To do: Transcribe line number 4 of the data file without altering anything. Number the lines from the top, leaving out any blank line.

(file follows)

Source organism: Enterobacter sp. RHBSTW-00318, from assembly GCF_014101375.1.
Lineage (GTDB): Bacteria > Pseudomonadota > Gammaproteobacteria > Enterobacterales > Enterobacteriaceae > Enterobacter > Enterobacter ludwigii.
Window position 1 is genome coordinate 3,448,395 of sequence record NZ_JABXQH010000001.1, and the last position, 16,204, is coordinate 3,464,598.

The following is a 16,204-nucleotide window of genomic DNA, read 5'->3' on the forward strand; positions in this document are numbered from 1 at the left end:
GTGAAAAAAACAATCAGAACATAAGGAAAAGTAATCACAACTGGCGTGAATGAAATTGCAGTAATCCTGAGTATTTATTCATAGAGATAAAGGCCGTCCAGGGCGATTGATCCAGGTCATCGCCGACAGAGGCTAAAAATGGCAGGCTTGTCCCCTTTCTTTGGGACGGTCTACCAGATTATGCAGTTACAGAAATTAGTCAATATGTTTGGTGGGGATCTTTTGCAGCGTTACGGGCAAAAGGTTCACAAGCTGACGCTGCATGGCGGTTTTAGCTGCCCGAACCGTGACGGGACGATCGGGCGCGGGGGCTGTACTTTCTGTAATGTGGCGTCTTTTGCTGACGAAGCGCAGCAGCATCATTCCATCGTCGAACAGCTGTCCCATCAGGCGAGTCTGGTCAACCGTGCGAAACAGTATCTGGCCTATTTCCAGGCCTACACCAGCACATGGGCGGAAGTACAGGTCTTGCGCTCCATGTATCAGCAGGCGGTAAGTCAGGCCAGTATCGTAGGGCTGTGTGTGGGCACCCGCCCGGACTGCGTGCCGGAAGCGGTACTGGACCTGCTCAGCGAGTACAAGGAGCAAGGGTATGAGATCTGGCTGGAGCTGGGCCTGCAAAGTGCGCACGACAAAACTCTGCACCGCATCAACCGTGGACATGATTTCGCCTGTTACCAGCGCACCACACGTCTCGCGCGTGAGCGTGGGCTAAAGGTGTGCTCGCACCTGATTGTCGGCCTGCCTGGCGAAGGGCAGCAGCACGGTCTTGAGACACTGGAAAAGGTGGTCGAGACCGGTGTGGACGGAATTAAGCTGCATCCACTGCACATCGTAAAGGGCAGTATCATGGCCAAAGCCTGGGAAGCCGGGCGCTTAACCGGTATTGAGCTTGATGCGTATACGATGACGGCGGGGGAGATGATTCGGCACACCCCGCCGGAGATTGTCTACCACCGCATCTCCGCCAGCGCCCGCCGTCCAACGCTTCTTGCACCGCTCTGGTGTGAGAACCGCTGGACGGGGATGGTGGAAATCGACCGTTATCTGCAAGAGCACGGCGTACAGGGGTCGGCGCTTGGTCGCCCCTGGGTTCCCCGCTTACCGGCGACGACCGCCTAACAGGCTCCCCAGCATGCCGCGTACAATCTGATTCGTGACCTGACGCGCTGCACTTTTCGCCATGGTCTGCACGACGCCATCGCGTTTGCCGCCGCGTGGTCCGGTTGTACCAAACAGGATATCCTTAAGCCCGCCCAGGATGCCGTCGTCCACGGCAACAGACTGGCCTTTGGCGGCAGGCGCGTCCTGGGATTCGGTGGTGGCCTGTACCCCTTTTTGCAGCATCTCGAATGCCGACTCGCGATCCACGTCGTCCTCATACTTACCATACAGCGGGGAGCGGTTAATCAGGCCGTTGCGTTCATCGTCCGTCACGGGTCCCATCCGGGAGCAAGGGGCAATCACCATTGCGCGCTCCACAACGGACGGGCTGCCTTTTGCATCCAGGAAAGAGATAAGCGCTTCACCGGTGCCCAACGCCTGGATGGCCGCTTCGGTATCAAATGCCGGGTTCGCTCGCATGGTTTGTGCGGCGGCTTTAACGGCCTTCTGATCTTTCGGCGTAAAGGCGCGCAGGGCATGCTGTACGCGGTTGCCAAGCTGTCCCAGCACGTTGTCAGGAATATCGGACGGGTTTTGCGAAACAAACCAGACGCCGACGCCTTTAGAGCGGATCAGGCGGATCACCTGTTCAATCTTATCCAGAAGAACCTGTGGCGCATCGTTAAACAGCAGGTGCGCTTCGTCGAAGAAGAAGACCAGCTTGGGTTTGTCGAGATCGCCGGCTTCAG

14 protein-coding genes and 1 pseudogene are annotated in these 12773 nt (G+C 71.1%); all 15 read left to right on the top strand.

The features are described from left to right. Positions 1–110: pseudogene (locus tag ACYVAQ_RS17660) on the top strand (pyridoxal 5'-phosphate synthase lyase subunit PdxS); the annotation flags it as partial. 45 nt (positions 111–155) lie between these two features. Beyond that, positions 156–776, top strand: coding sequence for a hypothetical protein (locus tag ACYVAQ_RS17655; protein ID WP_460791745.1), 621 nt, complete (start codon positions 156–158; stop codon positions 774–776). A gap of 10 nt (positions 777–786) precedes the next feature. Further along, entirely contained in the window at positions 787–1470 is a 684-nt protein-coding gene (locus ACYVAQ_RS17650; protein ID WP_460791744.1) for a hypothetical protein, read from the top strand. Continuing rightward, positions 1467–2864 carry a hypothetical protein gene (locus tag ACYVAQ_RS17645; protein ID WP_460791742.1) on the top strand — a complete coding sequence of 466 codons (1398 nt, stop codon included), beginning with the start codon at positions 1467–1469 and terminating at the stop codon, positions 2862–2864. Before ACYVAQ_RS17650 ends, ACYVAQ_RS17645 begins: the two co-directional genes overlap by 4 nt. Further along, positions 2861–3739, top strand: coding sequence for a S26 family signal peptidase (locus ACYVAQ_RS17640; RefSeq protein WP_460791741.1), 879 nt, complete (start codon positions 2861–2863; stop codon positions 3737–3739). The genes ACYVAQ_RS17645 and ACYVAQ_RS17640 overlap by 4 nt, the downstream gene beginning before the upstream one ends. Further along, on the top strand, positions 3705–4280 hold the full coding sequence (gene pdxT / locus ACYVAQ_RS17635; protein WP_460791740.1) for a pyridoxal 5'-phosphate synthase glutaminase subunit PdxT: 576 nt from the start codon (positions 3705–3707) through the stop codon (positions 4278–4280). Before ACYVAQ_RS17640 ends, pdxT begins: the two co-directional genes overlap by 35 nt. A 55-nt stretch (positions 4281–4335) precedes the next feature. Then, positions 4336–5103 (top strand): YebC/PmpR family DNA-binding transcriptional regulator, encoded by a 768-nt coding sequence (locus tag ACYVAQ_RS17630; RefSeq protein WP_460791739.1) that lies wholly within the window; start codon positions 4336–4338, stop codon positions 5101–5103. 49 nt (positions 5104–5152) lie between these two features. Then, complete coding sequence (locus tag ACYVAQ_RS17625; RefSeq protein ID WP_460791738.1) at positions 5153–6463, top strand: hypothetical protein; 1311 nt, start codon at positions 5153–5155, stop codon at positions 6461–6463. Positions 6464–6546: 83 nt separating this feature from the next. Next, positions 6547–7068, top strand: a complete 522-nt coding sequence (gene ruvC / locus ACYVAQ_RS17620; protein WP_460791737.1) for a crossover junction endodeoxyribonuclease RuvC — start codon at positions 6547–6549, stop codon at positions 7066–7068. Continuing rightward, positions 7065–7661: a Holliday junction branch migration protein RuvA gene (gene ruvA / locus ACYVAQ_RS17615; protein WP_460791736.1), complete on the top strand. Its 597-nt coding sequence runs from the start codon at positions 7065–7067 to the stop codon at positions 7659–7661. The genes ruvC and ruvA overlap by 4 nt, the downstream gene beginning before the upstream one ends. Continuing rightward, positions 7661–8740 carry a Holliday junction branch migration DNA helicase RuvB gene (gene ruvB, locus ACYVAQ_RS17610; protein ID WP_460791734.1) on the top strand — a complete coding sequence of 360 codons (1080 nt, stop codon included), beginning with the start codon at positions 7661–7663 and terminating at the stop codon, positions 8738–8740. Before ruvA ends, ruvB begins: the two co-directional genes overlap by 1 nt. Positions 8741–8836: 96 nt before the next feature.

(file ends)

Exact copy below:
The following is a 16,204-nucleotide window of genomic DNA, read 5'->3' on the forward strand; positions in this document are numbered from 1 at the left end: